Welcome to the College of Nursing Doctor of Nursing Practice (DNP) Program. Our DNP program is a practice-focused doctoral program designed to prepare Post Master’s Advanced Practice Registered Nurses (APRNs) to lead innovation in nursing practice and healthcare.
The Doctor of Nursing Practice is a full-time program offered in five consecutive semesters designed to meet the needs of the working clinician. Online synchronous classes are offered two nights a week, Monday through Friday (EST), to accommodate the practicing clinician. The program begins early summer with an on-campus seminar. Students meet on-campus one weekend in fall and spring and one week in summer. Whether you are on campus or at home, the College provides you with a personalized experience – one of the hallmarks of a Villanova Nursing program.
The goal of the DNP program is to prepare APRNs, including Nurse Practitioners, Certified Registered Nurse Anesthetists, Clinical Nurse Specialists, and Certified Nurse-Midwives, with advanced knowledge in evidence-based practice, organizational leadership, and financial acumen to lead innovation in nursing practice and healthcare. The complex issues and changing landscape of healthcare have created a need for APRNs to respond effectively and implement solutions with interdisciplinary teams or independently in order to achieve positive healthcare outcomes for individuals and populations.
The program is driven by Augustinian Catholic values that characterize the mission of the University: the unity of knowledge, the holistic nature of human beings, the importance of community, the discovery of truth and a commitment to addressing the needs of disadvantaged and marginalized populations.
The College of Nursing, established in 1953, has a reputation of excellence and is highly respected for its contribution to graduate education, which commenced in 1980. Nursing deans, faculty, and leaders in healthcare throughout the United States and abroad are alumni of its programs.
A unique approach: the DNP Project
The emphasis of the DNP program is on broad “systems thinking” in order to facilitate the design and implementation of models of patient care and clinical practice. Each DNP cohort will have a unique theme to direct the DNP Project as it relates to their individual practice environments. Each student will then use the theme as a foundation for their scholarly DNP Project. The project offers students the opportunity to apply advanced empirical and theoretical knowledge to design, implement, evaluate and intervene in the clinical environment based on the evidence. The DNP Project begins in the first semester of study and extends throughout the program. It is expected that students will focus on clinical issues and/or organizational systems that promote safe, effective, efficient and accessible care for individuals, groups, or populations.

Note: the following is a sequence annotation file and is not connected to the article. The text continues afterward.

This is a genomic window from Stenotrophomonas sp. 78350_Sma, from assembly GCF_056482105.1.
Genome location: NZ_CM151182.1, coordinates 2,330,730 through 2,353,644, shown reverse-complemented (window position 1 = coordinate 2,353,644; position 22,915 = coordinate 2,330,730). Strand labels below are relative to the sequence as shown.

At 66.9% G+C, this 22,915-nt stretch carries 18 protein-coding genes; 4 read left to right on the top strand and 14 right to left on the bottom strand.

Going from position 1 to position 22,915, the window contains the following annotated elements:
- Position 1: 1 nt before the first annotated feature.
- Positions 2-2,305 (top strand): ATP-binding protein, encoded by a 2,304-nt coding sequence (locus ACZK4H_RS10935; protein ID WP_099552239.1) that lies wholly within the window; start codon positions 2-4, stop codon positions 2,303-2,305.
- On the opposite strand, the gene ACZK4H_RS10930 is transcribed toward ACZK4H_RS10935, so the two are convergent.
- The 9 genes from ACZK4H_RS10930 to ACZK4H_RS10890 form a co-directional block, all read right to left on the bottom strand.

The DNP Project should reflect learning from course work and application to clinical practice. Students will complete a minimum of 500 clinical hours while working on the DNP Project. The final project will be a scholarly, tangible deliverable in the form of a publishable manuscript. The project will be reviewed by a committee and formally presented at the project’s clinical site and with the broader community.
The DNP program is designed to ensure that the graduates attain the required advanced knowledge and skills to navigate the complexities of the healthcare system.
Graduates of the DNP program will be able to:
- Integrate nursing science with advanced levels of systems thinking and accountability in designing, delivering, and evaluating evidence-based practice to improve healthcare quality, safety, and outcomes.
- Provide leadership in the development and implementation of patient-driven, institutional, local, state, federal and/or global health policy in a select content/specialty area.
- Use leadership skills to design, direct, implement and execute a scholarly project.
- Effectively collaborate with nursing and other disciplines in clinical practice.
- Promote cultural competence in response to the healthcare needs and concerns of society.
- Provide guidance, mentor and support other nurses to achieve excellence in nursing practice.
About the classes
The DNP is designed as a 32 credit full-time program. Online synchronous classes are offered two nights a week, Monday through Friday (EST), to accommodate the practicing clinician. The program begins early summer with an on-campus seminar. Students also meet on-campus one weekend in fall and spring and one week in summer. (Please see the Plan of Study to review list of courses and on campus dates.)